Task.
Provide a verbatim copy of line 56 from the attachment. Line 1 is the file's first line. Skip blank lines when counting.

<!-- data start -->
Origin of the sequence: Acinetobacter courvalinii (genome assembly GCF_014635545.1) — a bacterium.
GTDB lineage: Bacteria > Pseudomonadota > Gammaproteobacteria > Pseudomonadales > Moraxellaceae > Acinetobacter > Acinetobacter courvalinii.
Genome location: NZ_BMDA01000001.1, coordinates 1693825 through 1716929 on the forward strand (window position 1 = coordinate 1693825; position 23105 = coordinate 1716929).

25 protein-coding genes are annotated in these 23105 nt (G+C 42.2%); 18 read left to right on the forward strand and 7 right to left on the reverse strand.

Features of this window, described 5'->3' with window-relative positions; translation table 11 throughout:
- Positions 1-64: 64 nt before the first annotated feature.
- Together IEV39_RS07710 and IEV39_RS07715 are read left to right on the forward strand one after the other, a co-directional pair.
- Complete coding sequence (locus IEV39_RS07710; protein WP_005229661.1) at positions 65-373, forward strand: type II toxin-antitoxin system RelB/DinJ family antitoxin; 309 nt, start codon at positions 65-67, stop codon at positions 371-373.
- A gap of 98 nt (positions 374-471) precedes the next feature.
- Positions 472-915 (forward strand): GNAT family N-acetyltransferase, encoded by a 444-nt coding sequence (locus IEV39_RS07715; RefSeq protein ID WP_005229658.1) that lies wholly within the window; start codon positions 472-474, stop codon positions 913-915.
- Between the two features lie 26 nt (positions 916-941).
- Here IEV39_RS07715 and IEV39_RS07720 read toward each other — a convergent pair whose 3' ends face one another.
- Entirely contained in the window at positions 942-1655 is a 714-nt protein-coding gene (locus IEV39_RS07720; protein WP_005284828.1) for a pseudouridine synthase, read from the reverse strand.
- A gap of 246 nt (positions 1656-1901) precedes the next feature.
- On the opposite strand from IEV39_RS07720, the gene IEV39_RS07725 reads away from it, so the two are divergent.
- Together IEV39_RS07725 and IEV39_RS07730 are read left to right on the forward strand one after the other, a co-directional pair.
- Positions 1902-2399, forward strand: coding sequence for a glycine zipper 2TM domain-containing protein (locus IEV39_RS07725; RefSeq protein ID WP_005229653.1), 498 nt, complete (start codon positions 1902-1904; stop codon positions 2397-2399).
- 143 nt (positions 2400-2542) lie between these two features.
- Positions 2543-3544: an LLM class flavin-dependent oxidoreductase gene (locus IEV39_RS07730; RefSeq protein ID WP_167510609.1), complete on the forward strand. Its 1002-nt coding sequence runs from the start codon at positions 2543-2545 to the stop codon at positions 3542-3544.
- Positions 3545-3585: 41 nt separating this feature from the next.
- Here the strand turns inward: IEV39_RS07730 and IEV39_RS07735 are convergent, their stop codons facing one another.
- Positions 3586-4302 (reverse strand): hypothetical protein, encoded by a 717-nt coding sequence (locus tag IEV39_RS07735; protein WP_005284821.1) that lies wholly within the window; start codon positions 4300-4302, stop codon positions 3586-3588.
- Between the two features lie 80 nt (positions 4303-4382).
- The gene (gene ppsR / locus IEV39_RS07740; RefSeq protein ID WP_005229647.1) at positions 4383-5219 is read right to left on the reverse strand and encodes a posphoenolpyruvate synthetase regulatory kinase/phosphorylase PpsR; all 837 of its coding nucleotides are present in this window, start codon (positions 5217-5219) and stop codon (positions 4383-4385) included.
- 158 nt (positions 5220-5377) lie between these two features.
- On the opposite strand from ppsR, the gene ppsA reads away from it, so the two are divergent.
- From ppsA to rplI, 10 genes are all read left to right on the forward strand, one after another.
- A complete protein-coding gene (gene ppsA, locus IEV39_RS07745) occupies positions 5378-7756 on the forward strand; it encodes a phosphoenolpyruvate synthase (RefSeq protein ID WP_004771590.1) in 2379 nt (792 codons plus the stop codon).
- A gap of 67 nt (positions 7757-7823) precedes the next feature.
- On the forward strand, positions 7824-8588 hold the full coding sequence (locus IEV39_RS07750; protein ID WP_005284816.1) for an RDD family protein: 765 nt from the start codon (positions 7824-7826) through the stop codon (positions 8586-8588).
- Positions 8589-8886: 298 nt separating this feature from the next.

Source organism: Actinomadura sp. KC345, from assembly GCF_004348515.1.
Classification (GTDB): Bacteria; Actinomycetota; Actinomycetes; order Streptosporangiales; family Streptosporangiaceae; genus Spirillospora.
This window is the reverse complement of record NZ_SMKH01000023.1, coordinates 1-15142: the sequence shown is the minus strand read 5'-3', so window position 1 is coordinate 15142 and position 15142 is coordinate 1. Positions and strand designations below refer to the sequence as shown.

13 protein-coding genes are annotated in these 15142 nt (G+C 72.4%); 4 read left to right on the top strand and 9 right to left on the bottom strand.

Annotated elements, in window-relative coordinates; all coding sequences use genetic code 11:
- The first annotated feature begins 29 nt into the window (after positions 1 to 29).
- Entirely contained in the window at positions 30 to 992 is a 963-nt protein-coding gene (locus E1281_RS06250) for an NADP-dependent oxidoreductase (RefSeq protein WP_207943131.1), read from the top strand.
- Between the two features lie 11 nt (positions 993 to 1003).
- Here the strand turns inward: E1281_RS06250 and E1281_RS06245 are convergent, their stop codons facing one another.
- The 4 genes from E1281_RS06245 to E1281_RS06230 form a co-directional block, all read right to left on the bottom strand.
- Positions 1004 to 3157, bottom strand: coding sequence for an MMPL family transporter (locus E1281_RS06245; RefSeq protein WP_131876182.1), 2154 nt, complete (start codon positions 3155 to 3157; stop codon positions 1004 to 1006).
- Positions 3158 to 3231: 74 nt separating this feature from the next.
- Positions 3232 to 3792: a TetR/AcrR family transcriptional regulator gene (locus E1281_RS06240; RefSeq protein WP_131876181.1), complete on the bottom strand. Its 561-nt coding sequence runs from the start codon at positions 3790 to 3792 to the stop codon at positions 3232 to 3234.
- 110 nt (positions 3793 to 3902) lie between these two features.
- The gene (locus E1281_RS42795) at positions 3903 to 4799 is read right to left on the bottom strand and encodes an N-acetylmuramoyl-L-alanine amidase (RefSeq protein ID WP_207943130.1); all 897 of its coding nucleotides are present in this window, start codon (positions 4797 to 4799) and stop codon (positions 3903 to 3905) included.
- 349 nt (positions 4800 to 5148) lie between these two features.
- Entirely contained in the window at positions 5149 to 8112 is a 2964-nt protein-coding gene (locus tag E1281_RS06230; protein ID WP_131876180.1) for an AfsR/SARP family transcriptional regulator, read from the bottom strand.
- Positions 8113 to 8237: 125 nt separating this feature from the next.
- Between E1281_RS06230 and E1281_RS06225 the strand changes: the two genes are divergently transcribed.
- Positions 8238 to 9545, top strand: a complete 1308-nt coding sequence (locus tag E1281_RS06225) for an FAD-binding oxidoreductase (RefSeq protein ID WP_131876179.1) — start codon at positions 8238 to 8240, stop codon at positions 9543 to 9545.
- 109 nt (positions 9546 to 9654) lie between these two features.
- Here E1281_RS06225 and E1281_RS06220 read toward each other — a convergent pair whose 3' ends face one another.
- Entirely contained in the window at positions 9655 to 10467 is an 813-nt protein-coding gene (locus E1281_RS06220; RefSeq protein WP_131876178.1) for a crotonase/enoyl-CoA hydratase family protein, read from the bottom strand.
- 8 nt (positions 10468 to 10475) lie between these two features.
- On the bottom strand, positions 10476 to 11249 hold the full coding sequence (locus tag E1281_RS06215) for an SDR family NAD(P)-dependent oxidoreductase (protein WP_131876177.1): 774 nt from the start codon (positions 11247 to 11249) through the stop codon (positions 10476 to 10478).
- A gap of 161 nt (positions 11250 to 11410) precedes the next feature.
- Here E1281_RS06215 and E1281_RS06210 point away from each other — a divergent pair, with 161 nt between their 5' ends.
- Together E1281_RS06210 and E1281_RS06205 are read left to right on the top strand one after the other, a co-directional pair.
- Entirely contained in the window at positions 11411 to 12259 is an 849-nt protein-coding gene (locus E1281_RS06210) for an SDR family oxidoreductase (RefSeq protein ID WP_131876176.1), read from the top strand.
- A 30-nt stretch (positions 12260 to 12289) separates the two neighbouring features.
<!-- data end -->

- On the bottom strand, positions 10476 to 11249 hold the full coding sequence (locus tag E1281_RS06215) for an SDR family NAD(P)-dependent oxidoreductase (protein WP_131876177.1): 774 nt from the start codon (positions 11247 to 11249) through the stop codon (positions 10476 to 10478).